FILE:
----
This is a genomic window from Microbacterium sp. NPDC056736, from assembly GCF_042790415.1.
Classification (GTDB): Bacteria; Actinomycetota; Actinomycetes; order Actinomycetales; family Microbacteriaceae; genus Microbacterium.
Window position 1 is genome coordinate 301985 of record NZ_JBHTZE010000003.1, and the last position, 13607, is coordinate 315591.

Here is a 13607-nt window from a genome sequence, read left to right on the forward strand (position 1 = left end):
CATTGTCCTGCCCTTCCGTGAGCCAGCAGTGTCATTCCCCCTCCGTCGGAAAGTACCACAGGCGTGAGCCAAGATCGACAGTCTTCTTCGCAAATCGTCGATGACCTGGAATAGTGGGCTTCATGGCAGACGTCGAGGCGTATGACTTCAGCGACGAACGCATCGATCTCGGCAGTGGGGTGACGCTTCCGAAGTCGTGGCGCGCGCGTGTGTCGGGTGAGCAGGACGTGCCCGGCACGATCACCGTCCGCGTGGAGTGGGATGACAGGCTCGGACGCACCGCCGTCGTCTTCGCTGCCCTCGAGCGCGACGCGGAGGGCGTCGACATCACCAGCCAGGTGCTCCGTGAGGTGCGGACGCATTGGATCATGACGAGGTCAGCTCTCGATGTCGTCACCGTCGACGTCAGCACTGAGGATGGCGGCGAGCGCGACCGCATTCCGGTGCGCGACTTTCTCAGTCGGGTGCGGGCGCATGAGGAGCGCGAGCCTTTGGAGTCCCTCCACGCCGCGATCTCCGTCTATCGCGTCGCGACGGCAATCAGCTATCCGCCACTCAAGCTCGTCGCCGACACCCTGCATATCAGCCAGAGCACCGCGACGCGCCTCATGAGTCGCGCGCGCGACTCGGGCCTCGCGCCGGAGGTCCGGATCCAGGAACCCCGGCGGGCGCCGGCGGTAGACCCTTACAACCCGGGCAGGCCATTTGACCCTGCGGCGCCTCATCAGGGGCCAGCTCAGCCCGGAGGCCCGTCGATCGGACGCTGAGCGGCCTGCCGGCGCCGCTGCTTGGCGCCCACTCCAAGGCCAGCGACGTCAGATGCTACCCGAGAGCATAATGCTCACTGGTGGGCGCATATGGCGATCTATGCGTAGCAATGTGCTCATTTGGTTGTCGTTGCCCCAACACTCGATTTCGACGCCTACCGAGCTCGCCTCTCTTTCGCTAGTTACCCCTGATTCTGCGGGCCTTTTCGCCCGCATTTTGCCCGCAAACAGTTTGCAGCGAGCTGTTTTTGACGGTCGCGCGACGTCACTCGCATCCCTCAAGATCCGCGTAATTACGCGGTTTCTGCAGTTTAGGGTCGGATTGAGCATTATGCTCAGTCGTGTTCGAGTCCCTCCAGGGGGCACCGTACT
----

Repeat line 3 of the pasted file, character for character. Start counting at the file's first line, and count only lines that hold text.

Window position 1 is genome coordinate 301985 of record NZ_JBHTZE010000003.1, and the last position, 13607, is coordinate 315591.